Based on these results, I quickly reworked the covers of MY GUN HAS BULLETS, THREE WAYS TO DIE and BEYOND THE BEYOND (retitling it DEAD SPACE) to take advantage of what I learned from the bet and from Joe's example.

What did I learn?

1. Your covers should have a clear, simple, striking image that will still pop out when the cover is reduced to the size of a postage stamp.

2. Your covers need to have a consistent, branded look.

3. Don't be afraid to experiment, to rethink everything about how your book is presented: the title, the cover art, the categories its listed under, the way you describe it, the way you've priced it. Just because your book has been posted, that doesn't mean it's been carved in stone and can't be altered. You need to adapt to find your audience. In other words, you can't just post your book on the Kindle and leave it. Your book will continue to need attention and, if necessary, updating to stoke sales.


Joe sez: I'm happy Lee is selling more books, but I was pretty sure I was right about this. Even in the digital world, people still do judge books by their covers. Something that looks 1980s and cheesy has a limited appeal. But a subtler, professional cover, and a toned down product description (the original book descriptions had a lot of exclamation points and flashy adjectives and simply sounded pulpy) will broaden a title's appeal. As will the title itself. My mom isn't going to buy a book called .357 Vigilante: Killstorm! But she will buy a book called GUILTY.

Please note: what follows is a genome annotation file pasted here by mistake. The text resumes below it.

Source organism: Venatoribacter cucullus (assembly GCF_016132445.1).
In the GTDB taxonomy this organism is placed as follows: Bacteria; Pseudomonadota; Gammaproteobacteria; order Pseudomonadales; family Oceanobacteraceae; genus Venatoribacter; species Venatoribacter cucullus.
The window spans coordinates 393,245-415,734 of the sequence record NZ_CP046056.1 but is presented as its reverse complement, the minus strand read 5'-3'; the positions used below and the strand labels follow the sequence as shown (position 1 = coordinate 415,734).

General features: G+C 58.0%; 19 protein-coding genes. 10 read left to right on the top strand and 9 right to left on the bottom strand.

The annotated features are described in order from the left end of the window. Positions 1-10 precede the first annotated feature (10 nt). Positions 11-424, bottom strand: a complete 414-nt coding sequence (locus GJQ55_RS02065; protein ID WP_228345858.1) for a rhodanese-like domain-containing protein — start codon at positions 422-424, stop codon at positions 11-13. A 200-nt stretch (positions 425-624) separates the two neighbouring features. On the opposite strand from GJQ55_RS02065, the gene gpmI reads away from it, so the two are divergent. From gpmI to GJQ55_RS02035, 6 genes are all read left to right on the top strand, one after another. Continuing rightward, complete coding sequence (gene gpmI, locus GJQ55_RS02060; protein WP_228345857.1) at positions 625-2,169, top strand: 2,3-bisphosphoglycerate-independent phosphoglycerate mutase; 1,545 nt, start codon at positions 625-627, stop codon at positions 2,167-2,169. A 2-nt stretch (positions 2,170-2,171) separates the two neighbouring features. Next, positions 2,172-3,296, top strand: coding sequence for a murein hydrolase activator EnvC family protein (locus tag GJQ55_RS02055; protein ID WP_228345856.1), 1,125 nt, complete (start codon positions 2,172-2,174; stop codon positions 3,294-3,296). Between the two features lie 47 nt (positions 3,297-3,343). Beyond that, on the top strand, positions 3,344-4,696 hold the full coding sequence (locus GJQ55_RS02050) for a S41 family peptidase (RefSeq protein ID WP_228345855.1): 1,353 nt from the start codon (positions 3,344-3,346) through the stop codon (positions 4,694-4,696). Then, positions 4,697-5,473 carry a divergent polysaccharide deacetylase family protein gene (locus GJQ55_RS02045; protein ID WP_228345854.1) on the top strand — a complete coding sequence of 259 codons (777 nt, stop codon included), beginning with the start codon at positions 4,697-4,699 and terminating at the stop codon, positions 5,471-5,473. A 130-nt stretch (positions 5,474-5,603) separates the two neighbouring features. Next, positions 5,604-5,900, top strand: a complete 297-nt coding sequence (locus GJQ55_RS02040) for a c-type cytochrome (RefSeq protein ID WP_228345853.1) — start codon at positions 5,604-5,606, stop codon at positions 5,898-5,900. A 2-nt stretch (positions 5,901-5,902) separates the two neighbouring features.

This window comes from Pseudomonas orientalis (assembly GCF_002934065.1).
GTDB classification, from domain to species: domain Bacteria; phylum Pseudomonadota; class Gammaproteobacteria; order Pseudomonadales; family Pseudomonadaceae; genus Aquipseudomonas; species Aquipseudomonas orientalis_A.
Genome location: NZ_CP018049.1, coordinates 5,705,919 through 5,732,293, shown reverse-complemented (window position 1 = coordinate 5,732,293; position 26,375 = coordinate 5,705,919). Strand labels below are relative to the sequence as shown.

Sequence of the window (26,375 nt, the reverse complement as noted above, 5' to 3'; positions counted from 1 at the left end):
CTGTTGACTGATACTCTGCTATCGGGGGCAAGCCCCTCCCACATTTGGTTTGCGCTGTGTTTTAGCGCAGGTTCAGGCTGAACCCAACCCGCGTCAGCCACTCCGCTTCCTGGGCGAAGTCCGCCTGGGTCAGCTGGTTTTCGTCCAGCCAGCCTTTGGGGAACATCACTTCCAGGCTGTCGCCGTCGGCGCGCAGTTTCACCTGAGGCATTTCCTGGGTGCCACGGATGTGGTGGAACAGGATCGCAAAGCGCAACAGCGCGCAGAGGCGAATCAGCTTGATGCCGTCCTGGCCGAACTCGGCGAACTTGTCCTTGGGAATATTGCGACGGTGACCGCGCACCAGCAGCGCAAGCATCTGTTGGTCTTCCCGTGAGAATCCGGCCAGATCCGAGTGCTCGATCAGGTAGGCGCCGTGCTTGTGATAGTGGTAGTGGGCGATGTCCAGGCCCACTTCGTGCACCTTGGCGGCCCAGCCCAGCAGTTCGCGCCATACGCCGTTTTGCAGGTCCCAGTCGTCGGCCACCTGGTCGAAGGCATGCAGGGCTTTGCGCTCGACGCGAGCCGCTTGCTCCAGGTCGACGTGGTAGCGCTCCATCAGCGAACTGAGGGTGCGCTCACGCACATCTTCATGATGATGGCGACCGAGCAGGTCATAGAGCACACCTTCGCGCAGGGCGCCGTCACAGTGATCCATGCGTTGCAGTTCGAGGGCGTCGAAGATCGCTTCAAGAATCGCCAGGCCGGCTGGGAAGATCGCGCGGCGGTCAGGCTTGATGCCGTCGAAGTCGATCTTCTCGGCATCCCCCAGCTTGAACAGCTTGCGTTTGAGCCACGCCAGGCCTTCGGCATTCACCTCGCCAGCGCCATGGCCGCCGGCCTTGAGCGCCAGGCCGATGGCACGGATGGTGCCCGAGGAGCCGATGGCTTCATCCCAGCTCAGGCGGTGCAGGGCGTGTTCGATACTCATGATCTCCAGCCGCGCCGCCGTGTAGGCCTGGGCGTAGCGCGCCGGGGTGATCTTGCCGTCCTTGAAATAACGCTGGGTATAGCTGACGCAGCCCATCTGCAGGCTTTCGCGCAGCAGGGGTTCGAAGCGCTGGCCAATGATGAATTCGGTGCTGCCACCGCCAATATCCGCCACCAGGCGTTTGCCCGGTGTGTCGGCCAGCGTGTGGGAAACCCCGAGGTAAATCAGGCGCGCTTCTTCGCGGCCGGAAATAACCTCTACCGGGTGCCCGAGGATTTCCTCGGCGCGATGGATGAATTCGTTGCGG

Readers are customers. The secret to successful sales is: Know Your Customers.

It's also important to note that Lee's ebooks had some formatting issues, and I went through them and fixed a bunch. That's also key. People download the free sample, and if the paragraphs are all messed up, or the spacing looks off, they won't buy.

I read the .357 Vigilante books when I was younger, and enjoyed them before I'd ever met Lee. They're fun books, and deserve a wide readership. But Lee--who is a pretty savvy guy--wasn't presenting them correctly.

Would you serve fillet Mignon on a dirty paper plate? Of course not. The presentation is part of the appeal, and the sizzle sells the steak.

No sizzle=no sale.

The key is: Be Professional.

Hire a cover artist. Hire someone to format your books for Kindle if you can't do it yourself. Make sure the title and product description are targeting your audience. And, of course, make sure your book kicks ass.

BTW, if you need someone to format your manuscript for Kindle, I recommend Rob Siders. You can reach him at robsiders(at) He can even help if all you have is a paper copy, and if you're tech incompetent he'll also upload it to Kindle for you. Rob currently charges between $200 and $400 per manuscript, depending on how much work needs to be done. Could be less, if it's a quick job.

The cover artist who did Lee's new covers above is the same one who has done all of my Kindle covers. His name is Carl Graves, and he can be reached at cgdouble2(at) Carl currently charges between $300 and $800 a cover, depending on how much work needs to be done. Could be less, if it's a quick job.

If you contact these guys, tell them Joe sent you.